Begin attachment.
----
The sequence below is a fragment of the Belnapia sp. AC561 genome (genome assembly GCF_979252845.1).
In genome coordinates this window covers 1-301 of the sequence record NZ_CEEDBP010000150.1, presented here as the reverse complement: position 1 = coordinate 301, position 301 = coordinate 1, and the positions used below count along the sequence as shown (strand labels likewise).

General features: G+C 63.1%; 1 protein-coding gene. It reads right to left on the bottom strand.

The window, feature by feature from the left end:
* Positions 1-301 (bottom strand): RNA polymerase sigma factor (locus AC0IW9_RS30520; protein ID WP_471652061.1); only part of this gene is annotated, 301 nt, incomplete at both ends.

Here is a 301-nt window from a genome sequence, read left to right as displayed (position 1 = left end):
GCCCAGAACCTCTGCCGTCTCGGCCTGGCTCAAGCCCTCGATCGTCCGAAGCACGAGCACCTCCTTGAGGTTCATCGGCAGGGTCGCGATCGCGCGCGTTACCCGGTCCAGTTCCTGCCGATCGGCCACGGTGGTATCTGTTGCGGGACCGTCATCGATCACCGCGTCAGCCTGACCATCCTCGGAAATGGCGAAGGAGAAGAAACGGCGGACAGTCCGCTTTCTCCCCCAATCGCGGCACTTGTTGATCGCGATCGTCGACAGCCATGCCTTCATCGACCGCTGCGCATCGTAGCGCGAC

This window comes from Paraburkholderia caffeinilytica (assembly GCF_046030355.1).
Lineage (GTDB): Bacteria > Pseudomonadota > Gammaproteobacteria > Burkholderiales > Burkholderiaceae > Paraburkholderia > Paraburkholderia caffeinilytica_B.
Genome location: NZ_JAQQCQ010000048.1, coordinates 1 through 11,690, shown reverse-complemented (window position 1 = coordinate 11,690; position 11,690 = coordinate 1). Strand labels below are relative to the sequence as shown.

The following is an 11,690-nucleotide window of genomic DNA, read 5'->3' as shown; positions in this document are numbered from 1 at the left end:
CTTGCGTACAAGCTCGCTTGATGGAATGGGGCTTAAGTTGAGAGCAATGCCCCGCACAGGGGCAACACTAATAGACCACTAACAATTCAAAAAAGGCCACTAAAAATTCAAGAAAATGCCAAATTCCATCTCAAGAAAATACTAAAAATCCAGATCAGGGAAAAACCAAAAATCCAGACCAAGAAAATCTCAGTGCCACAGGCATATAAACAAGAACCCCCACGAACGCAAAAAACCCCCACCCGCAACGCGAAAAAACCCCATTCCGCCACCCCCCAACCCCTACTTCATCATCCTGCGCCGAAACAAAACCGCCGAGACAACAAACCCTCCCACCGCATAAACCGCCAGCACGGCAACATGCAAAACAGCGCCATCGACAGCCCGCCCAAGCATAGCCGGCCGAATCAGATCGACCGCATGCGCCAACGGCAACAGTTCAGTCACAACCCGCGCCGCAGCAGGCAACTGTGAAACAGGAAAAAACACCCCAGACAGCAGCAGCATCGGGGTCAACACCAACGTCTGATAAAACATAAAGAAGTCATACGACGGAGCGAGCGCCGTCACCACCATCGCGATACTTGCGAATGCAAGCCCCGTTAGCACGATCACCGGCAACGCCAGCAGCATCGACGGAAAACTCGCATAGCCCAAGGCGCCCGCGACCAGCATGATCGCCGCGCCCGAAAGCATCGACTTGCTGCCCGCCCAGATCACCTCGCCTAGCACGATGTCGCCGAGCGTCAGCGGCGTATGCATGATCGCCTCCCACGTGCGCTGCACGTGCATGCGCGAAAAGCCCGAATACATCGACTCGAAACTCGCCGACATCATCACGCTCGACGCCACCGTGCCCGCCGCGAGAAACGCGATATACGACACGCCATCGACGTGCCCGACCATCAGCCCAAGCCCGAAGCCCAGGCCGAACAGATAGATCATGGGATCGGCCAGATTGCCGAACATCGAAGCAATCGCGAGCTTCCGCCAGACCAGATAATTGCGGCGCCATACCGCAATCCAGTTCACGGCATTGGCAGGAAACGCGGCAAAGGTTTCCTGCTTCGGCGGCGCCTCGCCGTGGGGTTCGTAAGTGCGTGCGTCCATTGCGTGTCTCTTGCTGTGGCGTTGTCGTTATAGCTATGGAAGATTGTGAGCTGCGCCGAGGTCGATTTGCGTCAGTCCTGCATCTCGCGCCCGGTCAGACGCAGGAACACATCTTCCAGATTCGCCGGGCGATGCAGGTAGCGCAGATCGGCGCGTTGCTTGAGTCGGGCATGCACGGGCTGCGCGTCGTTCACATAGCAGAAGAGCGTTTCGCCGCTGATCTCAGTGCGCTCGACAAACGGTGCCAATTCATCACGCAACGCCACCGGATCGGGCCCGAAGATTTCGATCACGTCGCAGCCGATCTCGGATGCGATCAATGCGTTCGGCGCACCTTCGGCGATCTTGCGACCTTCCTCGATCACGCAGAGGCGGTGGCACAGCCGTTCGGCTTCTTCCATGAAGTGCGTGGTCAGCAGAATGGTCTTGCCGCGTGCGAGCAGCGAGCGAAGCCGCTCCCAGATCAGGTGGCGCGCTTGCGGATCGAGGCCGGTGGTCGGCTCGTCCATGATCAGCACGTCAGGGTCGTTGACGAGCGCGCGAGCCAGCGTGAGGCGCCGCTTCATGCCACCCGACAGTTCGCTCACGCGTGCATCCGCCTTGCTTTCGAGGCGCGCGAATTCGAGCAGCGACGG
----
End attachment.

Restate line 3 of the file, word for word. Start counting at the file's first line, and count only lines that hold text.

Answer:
General features: G+C 63.1%; 1 protein-coding gene. It reads right to left on the bottom strand.